- The Washington Times - Thursday, January 12, 2006

When he delivered his Nobel Lecture in 1964, Dr. Martin Luther King Jr. asked, “Why should there be hunger and privation in any land, in any city, at any table when man has the resources and the scientific know-how to provide all mankind with the basic necessities of life?” More than 40 years later, we are still asking the same question in our own country.

As we honor Dr. King, it is an important time to think about the hopes and dreams we share for our children. Too many live in poverty and start each school day hungry, which lessens the odds that they will be able to rise above the challenges they face.

In our nation’s public schools, 29 million children participate in the school lunch program each day — 17 million from low-income households — while only nine million receive breakfast. Some of these children get breakfast at home, but many do not. They go to school hungry and unable to concentrate, which puts them at a disadvantage to succeed before the day even starts. It’s a rarely discussed problem with wide-ranging implications for all Americans, not just our children. Their future is our future.

That is why we have joined the new “got breakfast?” campaign as national spokesmen. “Got breakfast?” was launched last month by leaders in the Federal government, nonprofit and private sectors to raise awareness about the problem of child hunger and to promote the adoption of healthy breakfast programs in our nation’s school systems.

The issues of child hunger and school nutrition have occupied a spot at the top of our agendas for all of our public lives. As members of the United States Senate we worked together to write and enact legislation designed to improve nutrition in our nation’s schools. We have continued to work together to address these issues since leaving the Senate. The fight is a constant and ongoing battle.

The challenge of feeding millions of children may seem enormous, but there are more solutions available today than ever before to help us eliminate child hunger. Unfortunately, one answer that is sitting right in front of us is not being used to its fullest potential. A brand new report by the Food Research Action Center estimates that states have failed to access more than $382 million in federal funds that could have been used to provide breakfast at school to children in need.

While we have all seen the success of the National School Lunch Program, its companion, the School Breakfast Program has been significantly underutilized. FRAC notes that for every 100 low-income children who eat school lunch every day, only 44 eat a school breakfast. Through the “got breakfast?” campaign, we are seeking to remind school administrators, teachers and parents that the School Breakfast Program is a viable, easily implemented solution to an unnecessary problem.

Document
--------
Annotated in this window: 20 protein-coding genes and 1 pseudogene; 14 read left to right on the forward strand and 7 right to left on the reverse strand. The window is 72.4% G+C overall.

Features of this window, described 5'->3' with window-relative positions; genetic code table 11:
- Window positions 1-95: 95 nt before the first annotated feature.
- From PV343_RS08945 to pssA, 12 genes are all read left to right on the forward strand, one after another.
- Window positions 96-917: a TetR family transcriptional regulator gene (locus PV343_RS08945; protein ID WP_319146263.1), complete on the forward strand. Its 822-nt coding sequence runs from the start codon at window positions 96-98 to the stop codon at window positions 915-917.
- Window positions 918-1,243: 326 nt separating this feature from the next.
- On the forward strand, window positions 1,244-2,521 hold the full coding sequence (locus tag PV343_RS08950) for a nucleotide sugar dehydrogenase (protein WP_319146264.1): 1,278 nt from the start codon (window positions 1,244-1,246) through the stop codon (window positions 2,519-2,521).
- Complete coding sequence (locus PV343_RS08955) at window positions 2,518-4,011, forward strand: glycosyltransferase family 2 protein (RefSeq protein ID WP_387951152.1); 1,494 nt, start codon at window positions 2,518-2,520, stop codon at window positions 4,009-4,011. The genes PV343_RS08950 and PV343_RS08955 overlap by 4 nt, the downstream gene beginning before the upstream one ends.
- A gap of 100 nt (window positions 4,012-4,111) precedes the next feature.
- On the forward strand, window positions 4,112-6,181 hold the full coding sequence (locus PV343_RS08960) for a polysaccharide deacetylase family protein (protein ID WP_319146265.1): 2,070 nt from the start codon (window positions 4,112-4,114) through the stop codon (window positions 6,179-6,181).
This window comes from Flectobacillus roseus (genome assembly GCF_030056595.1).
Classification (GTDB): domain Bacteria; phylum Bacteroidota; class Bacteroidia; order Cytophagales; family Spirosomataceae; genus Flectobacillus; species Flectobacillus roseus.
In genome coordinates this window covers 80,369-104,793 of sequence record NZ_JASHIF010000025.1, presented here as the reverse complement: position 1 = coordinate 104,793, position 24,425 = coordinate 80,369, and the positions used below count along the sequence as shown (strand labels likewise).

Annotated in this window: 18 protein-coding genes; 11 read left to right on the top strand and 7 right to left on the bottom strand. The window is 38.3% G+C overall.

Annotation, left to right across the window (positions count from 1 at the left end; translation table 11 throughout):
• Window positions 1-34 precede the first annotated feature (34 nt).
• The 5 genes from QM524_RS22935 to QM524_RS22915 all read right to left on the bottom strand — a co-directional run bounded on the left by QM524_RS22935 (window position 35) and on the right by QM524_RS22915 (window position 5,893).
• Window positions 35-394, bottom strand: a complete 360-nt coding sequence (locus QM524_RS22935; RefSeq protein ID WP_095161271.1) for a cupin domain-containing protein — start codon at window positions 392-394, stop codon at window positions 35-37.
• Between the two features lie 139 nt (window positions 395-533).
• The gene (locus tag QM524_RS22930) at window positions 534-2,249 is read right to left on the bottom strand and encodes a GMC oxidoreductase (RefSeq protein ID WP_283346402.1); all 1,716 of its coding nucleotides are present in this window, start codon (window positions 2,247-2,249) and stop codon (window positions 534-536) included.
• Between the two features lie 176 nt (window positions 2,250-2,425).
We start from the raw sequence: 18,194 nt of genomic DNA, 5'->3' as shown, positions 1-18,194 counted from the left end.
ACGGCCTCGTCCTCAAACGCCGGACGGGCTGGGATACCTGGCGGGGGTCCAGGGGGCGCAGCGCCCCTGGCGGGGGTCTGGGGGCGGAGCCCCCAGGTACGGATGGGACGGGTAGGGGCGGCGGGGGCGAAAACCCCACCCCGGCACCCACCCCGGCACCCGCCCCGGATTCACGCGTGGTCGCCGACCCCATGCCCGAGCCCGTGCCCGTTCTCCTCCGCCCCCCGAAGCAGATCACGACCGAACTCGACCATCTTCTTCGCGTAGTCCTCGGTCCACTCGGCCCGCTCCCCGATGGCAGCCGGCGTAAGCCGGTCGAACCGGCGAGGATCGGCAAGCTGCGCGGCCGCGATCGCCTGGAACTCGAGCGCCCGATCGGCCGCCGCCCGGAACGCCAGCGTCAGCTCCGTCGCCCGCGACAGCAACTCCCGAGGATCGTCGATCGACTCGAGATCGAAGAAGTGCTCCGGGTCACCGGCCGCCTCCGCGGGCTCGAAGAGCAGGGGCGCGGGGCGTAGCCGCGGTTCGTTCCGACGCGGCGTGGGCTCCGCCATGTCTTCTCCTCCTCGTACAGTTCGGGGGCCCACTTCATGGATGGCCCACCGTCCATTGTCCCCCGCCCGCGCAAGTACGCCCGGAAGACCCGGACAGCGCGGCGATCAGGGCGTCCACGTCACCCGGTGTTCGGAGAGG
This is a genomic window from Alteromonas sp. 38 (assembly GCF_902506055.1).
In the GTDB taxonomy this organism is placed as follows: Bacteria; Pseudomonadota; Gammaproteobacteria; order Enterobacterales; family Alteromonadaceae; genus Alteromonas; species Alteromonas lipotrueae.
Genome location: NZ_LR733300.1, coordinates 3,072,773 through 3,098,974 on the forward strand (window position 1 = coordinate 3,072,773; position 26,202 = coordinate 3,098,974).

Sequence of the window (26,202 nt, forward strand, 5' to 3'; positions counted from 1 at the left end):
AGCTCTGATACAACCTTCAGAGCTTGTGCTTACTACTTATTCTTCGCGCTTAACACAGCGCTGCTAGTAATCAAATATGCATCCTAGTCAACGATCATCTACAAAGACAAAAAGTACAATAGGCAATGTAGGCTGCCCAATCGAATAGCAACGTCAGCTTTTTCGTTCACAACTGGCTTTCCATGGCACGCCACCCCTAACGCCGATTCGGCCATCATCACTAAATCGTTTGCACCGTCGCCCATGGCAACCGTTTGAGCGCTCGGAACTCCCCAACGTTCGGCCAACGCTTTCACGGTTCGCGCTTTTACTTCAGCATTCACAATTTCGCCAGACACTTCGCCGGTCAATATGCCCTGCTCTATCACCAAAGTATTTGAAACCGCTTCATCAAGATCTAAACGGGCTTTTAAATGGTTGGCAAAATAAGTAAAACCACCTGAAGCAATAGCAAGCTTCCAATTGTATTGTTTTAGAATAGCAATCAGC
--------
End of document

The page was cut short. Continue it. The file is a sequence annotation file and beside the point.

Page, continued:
Developed by Share Our Strength, the Alliance to End Hunger, the School Nutrition Association, the National Dairy Council and Breakfast Breaks, “got breakfast?” demonstrates how the nonprofit and private sectors can join together to achieve a common goal. By working together, we can ensure that our children get the nutritious breakfast they need in order to have a productive, successful day at school — and a productive, successful life ahead.

With greater concern over how to remain competitive in a global marketplace, it is vital that we provide the best possible education and learning environment for the next generation of Americans. Nutrition is a critical building block for realizing this goal. Hungry children cannot learn and an uneducated workforce cannot compete. For these reasons, it is critical that we work together to encourage participation in the School Breakfast Program so that every child can reap the benefits of a healthy breakfast.

Former Senate Majority Leader Bob Dole of Kansas is a Republican. Former Sen. George McGovern of South Dakota is a Democrat. Both are former presidential candidates. They are paid for some of their efforts as spokesmen for the “got breakfast?” campaign.

Copyright © 2018 The Washington Times, LLC. Click here for reprint permission.

The Washington Times Comment Policy

The Washington Times welcomes your comments on Spot.im, our third-party provider. Please read our Comment Policy before commenting.


Click to Read More and View Comments

Click to Hide